Sharp of tooth and riddled with a clawing dread, Dawn King’s 2011 rural drama is a fierce and fabulous beast.
An intriguing elision of the historical past and a dystopian near-future, it conjures a Britain in crisis. The weather has run wild, food is scarce, and communities are divided by superstition, betrayal and paranoia.
Since our world has only grown crazier since the play first appeared at the Finborough Theatre, its themes seem richer and more resonant than ever, Brexit fallout joining the spectres of environmental catastrophe, sectarianism, extremism and totalitarian oppression that lurk in its murky corners and monstrous shadows.
Sadly, it is not well served by this curiously inert production by Rachel O’Riordan. Its compulsive slow burn becomes merely laborious, with what little tension accumulates drained away by a needless interval.
On their remote farm, the Coveys – Samuel (Paul Nicholls) and Judith (Heida Reed) – are caught in a violent struggle with the forces of nature and the terrible destructive power of their own grief. Their land is waterlogged, the harvest rotting, and their young son drowned in the mud.
There is a widespread belief that the nation’s ills are due to a plague of foxes – malicious creatures that stalk the countryside bringing catastrophe and devastation. So now the Coveys are under investigation by a foxfinder – a cold-eyed official with the zeal of a medieval witchhunter, searching for signs of “infestation”. William Bloor (Iwan Rheon) is just 19 years old, indoctrinated from boyhood into his profession at a sinister-sounding institute. He’s a repressed, dangerous man-child who holds the Coveys’ lives in his pale, chilly hands.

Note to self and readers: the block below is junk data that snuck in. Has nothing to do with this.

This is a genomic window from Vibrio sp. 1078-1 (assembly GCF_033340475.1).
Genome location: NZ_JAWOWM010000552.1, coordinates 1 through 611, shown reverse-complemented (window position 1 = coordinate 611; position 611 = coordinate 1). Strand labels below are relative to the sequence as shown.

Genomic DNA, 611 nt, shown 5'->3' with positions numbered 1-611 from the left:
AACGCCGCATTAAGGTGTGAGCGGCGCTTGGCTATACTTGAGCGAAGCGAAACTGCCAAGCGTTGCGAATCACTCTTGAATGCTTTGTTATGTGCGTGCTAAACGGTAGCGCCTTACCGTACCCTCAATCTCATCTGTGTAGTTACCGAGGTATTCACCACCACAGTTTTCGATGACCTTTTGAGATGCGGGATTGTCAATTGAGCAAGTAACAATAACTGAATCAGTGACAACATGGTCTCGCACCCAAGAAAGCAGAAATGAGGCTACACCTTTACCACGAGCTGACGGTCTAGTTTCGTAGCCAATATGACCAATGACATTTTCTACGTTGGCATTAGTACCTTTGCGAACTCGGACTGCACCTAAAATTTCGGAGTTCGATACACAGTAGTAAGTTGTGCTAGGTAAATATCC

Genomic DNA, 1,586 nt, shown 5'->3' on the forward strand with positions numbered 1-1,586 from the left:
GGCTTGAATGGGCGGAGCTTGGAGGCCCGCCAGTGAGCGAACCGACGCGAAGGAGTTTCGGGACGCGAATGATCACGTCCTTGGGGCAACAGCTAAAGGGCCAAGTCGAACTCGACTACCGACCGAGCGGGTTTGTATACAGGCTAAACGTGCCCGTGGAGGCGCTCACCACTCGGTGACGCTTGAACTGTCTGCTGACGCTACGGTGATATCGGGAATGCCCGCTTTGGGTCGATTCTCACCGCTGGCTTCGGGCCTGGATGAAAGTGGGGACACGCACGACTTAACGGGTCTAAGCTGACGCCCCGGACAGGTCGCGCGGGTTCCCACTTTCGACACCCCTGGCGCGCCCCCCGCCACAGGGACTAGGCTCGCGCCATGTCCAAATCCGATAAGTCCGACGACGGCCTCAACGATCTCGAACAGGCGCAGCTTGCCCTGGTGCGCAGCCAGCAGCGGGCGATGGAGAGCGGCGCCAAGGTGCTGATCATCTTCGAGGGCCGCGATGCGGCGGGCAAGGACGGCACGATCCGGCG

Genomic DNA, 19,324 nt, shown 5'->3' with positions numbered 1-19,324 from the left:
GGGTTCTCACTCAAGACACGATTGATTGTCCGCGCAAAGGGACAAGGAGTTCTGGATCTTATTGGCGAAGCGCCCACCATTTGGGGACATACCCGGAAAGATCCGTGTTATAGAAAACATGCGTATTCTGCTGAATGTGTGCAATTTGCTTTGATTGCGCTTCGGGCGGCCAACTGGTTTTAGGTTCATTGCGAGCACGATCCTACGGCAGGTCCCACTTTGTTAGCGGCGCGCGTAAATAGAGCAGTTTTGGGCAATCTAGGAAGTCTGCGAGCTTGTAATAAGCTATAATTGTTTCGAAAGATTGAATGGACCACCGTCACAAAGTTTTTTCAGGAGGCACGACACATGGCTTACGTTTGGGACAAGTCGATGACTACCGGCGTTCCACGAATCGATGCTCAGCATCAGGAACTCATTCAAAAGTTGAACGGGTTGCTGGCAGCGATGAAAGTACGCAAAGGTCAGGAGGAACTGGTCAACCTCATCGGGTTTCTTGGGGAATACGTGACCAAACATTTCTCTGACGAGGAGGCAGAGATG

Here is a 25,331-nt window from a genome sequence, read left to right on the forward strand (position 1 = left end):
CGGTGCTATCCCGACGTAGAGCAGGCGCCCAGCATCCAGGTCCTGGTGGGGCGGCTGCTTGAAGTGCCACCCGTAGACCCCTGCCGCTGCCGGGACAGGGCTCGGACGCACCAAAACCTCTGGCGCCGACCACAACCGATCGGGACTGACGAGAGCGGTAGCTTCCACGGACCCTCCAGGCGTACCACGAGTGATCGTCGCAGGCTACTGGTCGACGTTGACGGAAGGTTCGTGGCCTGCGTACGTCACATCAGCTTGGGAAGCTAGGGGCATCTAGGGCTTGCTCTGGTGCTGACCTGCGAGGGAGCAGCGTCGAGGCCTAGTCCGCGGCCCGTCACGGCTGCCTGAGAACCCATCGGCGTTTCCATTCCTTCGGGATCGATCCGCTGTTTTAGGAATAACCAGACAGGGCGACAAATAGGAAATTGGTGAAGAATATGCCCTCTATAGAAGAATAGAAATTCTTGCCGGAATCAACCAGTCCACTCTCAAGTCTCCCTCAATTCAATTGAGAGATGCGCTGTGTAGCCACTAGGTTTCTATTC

King’s writing feels at once wonderfully strange and naggingly familiar, with echoes of Caryl Churchill’s Far Away and Arthur Miller’s The Crucible. It also seems to anticipate the current modish genre of allegorical horror film – The Witch and A Quiet Place come to mind – so it’s no surprise that she’s currently adapting the play for the screen.
What a shame, though, that this staging drains the blood from it. Gary McCann’s set is suitably dank and dripping, trees encroaching on the Coveys’ farmhouse kitchen, but exterior scenes are played before a cheap-looking painted cloth and the action feels cluttered and lacking in atmosphere.
Simon Slater’s buzzing, plink-plonking soundscape is irksomely intrusive. Both Reed and Bryony Hannah as an anxious neighbour are rather tepid, while Rheon gives a monotonous performance as the self-flagellating, obsessive William that is both ill at ease and frustratingly mechanical. Paul Nicholls, on the other hand, is a superb Samuel, coming psychologically unstitched as pain and guilt overwhelm him and he descends from rationalism into the madness of blind faith. And even in a production this tame, Foxfinder remains a work of dark dazzle.